The system has patients look through the VR headset, which has been modified to track their eyes, and follow a small red dot as it rotates around a circular path. The less the patient is able to accurately follow the dot, the more likely they're concussed. This reading can either be taken as a one-off and compared against the device's database of 10,000 individuals or compared to the person's existing baseline for greater accuracy.
I was afforded a brief demonstration of the Eye-Sync system at the TechCrunch Disrupt conference in San Francisco on Monday. The process is straightforward. You hold the headset up to your eyes, wait a few seconds for the system to calibrate, then you look at a spinning red dot. That data is immediately crunched on a connected tablet (in this case, a Microsoft Surface) and displayed onscreen as a heatmap of where you were looking. If you are within bounds, the heatmap looks like you've tried to draw a circle freehand. If you're concussed, it will look like you've tried to draw a circle freehand on an Etch-A-Sketch.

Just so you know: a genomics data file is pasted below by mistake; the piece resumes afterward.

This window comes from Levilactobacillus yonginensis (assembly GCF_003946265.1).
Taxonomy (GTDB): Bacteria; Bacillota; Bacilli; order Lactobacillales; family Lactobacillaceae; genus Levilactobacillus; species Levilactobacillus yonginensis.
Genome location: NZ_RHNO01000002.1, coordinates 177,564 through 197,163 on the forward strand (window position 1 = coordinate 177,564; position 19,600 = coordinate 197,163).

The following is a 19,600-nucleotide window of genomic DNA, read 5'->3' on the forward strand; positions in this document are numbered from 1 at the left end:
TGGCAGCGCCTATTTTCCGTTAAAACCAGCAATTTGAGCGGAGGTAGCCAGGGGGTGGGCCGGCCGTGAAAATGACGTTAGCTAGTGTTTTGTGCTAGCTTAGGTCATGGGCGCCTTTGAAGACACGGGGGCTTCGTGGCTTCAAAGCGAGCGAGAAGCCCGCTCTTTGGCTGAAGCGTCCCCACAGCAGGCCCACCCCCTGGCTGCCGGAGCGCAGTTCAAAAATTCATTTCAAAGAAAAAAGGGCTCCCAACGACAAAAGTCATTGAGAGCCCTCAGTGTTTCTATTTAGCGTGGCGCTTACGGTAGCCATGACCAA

Obviously, this isn't going to completely replace existing protocols but it does offer an efficient and rapid way of helping doctors determine the extent of your injury. Stanford's football program has already adopted this technology, hopefully the pro system will take notice and do the same.